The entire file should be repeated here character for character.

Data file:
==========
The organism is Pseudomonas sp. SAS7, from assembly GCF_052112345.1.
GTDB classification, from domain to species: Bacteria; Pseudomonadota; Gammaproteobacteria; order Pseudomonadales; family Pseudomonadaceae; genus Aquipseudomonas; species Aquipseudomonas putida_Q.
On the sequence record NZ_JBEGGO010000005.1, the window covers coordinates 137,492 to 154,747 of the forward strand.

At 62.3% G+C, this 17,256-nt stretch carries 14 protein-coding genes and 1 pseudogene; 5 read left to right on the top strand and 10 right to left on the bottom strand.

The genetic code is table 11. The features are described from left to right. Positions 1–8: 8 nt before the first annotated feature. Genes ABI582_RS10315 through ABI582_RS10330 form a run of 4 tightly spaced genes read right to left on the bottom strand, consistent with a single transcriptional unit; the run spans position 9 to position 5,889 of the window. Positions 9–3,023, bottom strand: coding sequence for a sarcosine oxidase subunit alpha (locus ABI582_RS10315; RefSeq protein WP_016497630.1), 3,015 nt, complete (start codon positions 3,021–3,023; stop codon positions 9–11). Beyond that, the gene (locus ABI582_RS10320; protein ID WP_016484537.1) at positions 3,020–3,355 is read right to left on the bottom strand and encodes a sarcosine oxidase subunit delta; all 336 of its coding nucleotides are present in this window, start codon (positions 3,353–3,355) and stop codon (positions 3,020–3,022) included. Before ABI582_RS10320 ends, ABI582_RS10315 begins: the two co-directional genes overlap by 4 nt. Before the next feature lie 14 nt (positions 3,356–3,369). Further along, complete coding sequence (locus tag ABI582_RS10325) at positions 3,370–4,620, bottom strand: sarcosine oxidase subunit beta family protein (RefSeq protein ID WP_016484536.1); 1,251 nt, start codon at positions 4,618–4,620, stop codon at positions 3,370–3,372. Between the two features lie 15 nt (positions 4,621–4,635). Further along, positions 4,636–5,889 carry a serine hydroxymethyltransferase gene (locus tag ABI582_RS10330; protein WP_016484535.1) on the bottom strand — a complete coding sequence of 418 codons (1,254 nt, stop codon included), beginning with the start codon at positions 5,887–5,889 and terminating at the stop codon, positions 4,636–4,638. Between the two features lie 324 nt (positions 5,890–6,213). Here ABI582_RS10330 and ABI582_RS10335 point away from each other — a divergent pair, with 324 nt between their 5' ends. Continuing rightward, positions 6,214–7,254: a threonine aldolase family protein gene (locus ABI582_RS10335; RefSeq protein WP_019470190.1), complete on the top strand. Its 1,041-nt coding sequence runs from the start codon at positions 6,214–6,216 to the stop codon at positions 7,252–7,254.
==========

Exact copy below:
The organism is Pseudomonas sp. SAS7, from assembly GCF_052112345.1.
GTDB classification, from domain to species: Bacteria; Pseudomonadota; Gammaproteobacteria; order Pseudomonadales; family Pseudomonadaceae; genus Aquipseudomonas; species Aquipseudomonas putida_Q.
On the sequence record NZ_JBEGGO010000005.1, the window covers coordinates 137,492 to 154,747 of the forward strand.

At 62.3% G+C, this 17,256-nt stretch carries 14 protein-coding genes and 1 pseudogene; 5 read left to right on the top strand and 10 right to left on the bottom strand.

The genetic code is table 11. The features are described from left to right. Positions 1–8: 8 nt before the first annotated feature. Genes ABI582_RS10315 through ABI582_RS10330 form a run of 4 tightly spaced genes read right to left on the bottom strand, consistent with a single transcriptional unit; the run spans position 9 to position 5,889 of the window. Positions 9–3,023, bottom strand: coding sequence for a sarcosine oxidase subunit alpha (locus ABI582_RS10315; RefSeq protein WP_016497630.1), 3,015 nt, complete (start codon positions 3,021–3,023; stop codon positions 9–11). Beyond that, the gene (locus ABI582_RS10320; protein ID WP_016484537.1) at positions 3,020–3,355 is read right to left on the bottom strand and encodes a sarcosine oxidase subunit delta; all 336 of its coding nucleotides are present in this window, start codon (positions 3,353–3,355) and stop codon (positions 3,020–3,022) included. Before ABI582_RS10320 ends, ABI582_RS10315 begins: the two co-directional genes overlap by 4 nt. Before the next feature lie 14 nt (positions 3,356–3,369). Further along, complete coding sequence (locus tag ABI582_RS10325) at positions 3,370–4,620, bottom strand: sarcosine oxidase subunit beta family protein (RefSeq protein ID WP_016484536.1); 1,251 nt, start codon at positions 4,618–4,620, stop codon at positions 3,370–3,372. Between the two features lie 15 nt (positions 4,621–4,635). Further along, positions 4,636–5,889 carry a serine hydroxymethyltransferase gene (locus tag ABI582_RS10330; protein WP_016484535.1) on the bottom strand — a complete coding sequence of 418 codons (1,254 nt, stop codon included), beginning with the start codon at positions 5,887–5,889 and terminating at the stop codon, positions 4,636–4,638. Between the two features lie 324 nt (positions 5,890–6,213). Here ABI582_RS10330 and ABI582_RS10335 point away from each other — a divergent pair, with 324 nt between their 5' ends. Continuing rightward, positions 6,214–7,254: a threonine aldolase family protein gene (locus ABI582_RS10335; RefSeq protein WP_019470190.1), complete on the top strand. Its 1,041-nt coding sequence runs from the start codon at positions 6,214–6,216 to the stop codon at positions 7,252–7,254.